Wednesday, September 28, 2005


Split-level Continuity

I've always had a lot of respect for Erik Larsen. The only one of the Image Comics founders to continue producing comics, one issue after another, without farming the work out or disappearing up his own merchandised ass, Larsen has held the position of Publisher of Image since last year, and under his watch they published some really great stuff. His Savage Dragon is typically a solid read, and very occasionally approaches great fun.

Larsen's recent comments on his Comic Book Resources column about continuity, and the problem of the passage of time, have been making the rounds of the comics blogosphere the last few days, but I've only now taken the time to read through the full text. In amongst the standard discussion about the appropriate audience for superhero comics, and the practical concerns associating with aging fictional characters in "real time," there were a few really interesting comments. Perhaps most germane to serials in general, across genres and medium, was this:
"Another thought I had (and I'm sure most of you will pooh-pooh this immediately, but wait until you hear me out first) would be to give every character a definite timeline and have them all be set in certain time periods. Superman really worked best as a character set in the late '30s and early '40s. Spider-Man, the FF, Nick Fury work best in the swingin' '60s and the man called Nova as a product of the '70s. What if the FF was set in the '60s? Why not? Then you wouldn't worry about him aging-- it would all fit. And you could have an older Spider-Man encountering Nova in the '70s. A Superman in the '30s works so well. If he's from the '30s, he really is the forerunner of all superheroes whereas now, because of the JSA, he's a relatively recent character. Sure, there would end up being gaffs made, but it might be pretty cool. "
This approaches the de facto solution to continuity and "real time" with characters like Sherlock Holmes and Zorro. In the early decades of the twentieth century, when people other than Arthur Conan Doyle turned their hands to tell a Sherlock Holmes story (most notably in the movies), they made Holmes a contemporary character. When Basil Rathbone played the character in Sherlock Holmes and the Voice of Terror, Holmes pitted wits against the Nazis! It was only as time went on, and the period of Holmes's origin retreated further into the fog-wrapped past, that creators and pastichers came to realize that the character functioned best (and arguably, only) in Victorian England. Ever since, Holmes and his milieu have been inseparable.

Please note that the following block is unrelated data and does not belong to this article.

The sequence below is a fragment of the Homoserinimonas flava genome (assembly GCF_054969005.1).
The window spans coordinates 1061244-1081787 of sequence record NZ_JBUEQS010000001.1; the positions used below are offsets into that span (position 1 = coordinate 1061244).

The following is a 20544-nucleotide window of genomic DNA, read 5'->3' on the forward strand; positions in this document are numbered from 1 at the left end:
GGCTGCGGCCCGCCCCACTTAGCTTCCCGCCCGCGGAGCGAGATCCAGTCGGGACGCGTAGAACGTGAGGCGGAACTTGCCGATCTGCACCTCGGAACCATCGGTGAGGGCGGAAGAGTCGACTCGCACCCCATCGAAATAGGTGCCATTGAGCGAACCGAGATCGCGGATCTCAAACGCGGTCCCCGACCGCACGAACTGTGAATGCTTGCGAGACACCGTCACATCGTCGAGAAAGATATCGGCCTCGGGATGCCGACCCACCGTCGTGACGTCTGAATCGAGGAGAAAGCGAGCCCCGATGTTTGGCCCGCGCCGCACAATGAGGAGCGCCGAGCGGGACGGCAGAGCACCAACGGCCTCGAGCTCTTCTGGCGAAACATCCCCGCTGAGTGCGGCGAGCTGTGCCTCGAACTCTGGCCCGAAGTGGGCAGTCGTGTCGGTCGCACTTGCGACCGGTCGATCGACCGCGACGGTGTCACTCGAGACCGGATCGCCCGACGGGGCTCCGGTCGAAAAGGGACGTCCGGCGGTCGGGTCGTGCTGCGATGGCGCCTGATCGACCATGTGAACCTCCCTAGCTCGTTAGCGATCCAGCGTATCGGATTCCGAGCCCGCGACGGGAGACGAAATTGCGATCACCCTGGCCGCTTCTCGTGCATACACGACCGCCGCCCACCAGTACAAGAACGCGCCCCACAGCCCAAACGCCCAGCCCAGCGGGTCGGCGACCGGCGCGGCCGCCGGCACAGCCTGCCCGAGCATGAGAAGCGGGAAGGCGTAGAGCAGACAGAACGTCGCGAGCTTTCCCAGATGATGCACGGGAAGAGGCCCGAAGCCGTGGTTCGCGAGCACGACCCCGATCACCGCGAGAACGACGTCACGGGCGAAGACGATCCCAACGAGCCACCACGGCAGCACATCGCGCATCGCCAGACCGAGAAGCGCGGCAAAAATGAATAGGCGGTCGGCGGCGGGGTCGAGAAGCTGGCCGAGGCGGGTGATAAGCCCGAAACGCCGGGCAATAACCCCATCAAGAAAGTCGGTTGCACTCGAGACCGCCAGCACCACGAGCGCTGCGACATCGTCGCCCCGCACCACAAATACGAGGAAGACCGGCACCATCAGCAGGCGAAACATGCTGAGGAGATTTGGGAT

The same is not true of James Bond. A product of the Cold War, the more distant the character gets from his origins, the more the strain begins to show. Without an Iron Curtain across which to glare at his implacable Soviet foes, Bond is too often left a hero without a villain (to say nothing of the anachronism of his attitudes towards women which, cheeky and roguish in the fifties and early sixties, come off as just creepy and predatory in more enlightened times).

Michael Chabon, in his mid-nineties pitch for a Fantastic Four movie, opined that the characters worked best in a sixties milieu (a solution later rediscovered by Brad Bird for The Incredibles.) Many have pointed out that Batman is a creature of the forties, and that Superman works best in the fifties (I think his world seems to begin sometime in the Eisenhower administration, and ends just before the assassination of JFK).

Darwyn Cooke understands this. His incredible New Frontier gets a lot of mileage out of setting these characters in their historical context. Kurt Busiek, too, in his Astro City, gets some creative juice out of setting certain types of characters against various historical backgrounds (like Larsen, he disagrees with the notion of characters like Superman and Spider-Man aging in real time, though both have created their own superheroic "universes" that progress in real time). Alan Moore, in constructing his ABC universe, added an additional wrinkle, having characters that, while they didn't seem to age at an appreciable rate, still experienced the passage of real time, even if their settings didn't (Tom Strong's Millennium City is a perpetual post-art deco forties, while in Greyshirt's Indigo City it always seems to be the fifties).

I can't see Marvel or DC, who get so much of their revenue from licensing and merchandising, ever adopting an approach such as Larsen suggests, since any marketing wonk worth their MBA would surely argue that a hero locked into the 1950s would be impossible to sell to today's kid audience. But it makes for an interesting thought experiment, and a possible model for future creators to keep in mind.

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